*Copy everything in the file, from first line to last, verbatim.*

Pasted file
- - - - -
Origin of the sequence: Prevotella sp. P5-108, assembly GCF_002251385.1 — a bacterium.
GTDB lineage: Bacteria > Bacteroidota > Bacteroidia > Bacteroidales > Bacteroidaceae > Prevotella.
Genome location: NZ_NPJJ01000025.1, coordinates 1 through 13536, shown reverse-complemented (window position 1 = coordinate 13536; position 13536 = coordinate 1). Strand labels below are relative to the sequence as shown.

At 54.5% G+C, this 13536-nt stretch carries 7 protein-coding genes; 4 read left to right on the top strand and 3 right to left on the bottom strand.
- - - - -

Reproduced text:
Origin of the sequence: Prevotella sp. P5-108, assembly GCF_002251385.1 — a bacterium.
GTDB lineage: Bacteria > Bacteroidota > Bacteroidia > Bacteroidales > Bacteroidaceae > Prevotella.
Genome location: NZ_NPJJ01000025.1, coordinates 1 through 13536, shown reverse-complemented (window position 1 = coordinate 13536; position 13536 = coordinate 1). Strand labels below are relative to the sequence as shown.

At 54.5% G+C, this 13536-nt stretch carries 7 protein-coding genes; 4 read left to right on the top strand and 3 right to left on the bottom strand.